I've been dating my boyfriend for a year. We live together, mostly happily.
I work full-time in advertising. He’s building up a business. I'm very supportive, helping him develop a stronger brand voice.
I do most of the cooking, cleaning, laundry, and lunches. He helps when he can.
But every four weeks, we have the same fight.
I’m frustrated because his attention is always diverted elsewhere. I want him to make a priority of some time with me. He claims he’s too busy.
Yet he often engages in "working dinners" with friends (same industry) that seem more like nights of drinking.
He also makes time for non-work-related relationships.
He thinks the "in between" time together (before and after work, when others are around, etc.) should be sufficient.
I understand having other commitments, but not his only being with me at 10pm. He comes home tired and stressed, and is on his phone till 12am when we go to bed.
Just ordering a pizza and watching a movie together would be fine.
Am I being a jerk asking for attention and time when he's already so busy?
Seeking Middle Ground
You’re not being a jerk and neither is he. But your cyclical head butting on “together-time” is a warning bell.
His “busy” mode is natural for this phase, work-wise. However, denying time for a pizza together (i.e. companionship) chips away at the relationship.
Your frustration builds and you feel hurt. That’s the signal for any couple to look together at what you’re really building – a business, only?
Or, a meaningful life together of not only achievements but also mutual emotional support?
Make the conversation about that. You’re not just seeking crumbs from his precious time.
Reader’s Commentary “Not all marriages are a perfect love affair in which couples "must" beg compatible.
“We married in our late 30s, so different in cultures and lifestyles. She’s Aboriginal, I’m a “white man.” She’s a healthcare professional, I’m a lowly construction tradesman.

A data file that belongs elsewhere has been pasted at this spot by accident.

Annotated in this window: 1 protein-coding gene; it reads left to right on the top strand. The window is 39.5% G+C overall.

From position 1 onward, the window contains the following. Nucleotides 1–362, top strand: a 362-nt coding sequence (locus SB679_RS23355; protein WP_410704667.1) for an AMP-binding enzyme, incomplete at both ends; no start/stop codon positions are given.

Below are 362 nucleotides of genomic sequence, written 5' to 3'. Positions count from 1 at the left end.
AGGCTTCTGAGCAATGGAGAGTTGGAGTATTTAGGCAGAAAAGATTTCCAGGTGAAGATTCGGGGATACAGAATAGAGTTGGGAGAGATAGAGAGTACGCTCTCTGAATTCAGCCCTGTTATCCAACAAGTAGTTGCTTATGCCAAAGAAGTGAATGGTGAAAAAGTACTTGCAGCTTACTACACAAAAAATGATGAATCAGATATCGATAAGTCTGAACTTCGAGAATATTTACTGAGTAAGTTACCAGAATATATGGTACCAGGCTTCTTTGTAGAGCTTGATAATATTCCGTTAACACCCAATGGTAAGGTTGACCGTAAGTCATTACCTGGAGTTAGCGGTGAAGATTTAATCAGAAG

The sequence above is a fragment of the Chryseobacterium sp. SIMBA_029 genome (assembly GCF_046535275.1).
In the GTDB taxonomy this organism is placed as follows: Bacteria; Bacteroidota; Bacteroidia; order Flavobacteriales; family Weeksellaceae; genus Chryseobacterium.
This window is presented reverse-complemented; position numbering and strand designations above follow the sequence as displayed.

“Sex was often and great during our first year until our only child was born.
“After, she didn’t like sex. Her desire diminished. We’re still together 27 years later.
“I'm still a very sexual person, but learnt to cope without it, never cheated. We’re still far apart on politics, our different life styles and friends, and rarely agree on things to do together.
“But neither us ever mentions divorce. We’re not unhappy with each other. We can both survive financially without one another.
But we chose to grow old together because we care about one another.
“Missing sex was extremely difficult for me. But I look at the big picture. A beautiful daughter (now grown), a spouse who really cares about me, and visa versa.
“We may not be the ideal couple. But I shake like hell at couples being told to move on if they’re not compatible.
“You may think I'm missing a lot by staying in this relationship. It’s not for everyone. But I’m telling you that I found a person who’s completely opposite me but she fits, and we’re happy.”
Ellie – Thanks for describing what compatibility can be about: Love (which doesn’t have to fit anyone else’s description), respect for the person rather than a set of “must-agree” beliefs, comfort, loyalty, family attachment.
The people who ask me how to deal with not feeling compatible, rarely include a similar list. They say they’re unhappy. They don’t describe their partner as a “fit.” I often suggest counselling to re-consider “moving on.”
FEEDBACK Regarding the woman who learned that her new husband wants them both nude whenever they’re at home, and using the toilet with the door open (July 22):
Reader – “At 75, I now believe that couples should live together before marriage. It goes against my Catholic upbringing.
“But, if it were accepted, we wouldn’t have the case of the unfortunate soul who discovered that she’d married not just a nudist, but a nudist control freak.
“What is he going to be like when they have children?
“She should not just take a break, she should RUN!”
Ellie – Just as in the Reader’s Commentary above, I don’t want to answer people with a set formula.
Some newlyweds might find it humiliating (or even frightening) to end a new marriage so fast.
A “break” hopefully gives her a chance to get away from his control without causing a rage reaction. If he does overreact, Yes, Run!
Tip of the day:
Repeated frustration, fights, and too-little bonding time, weaken a relationship.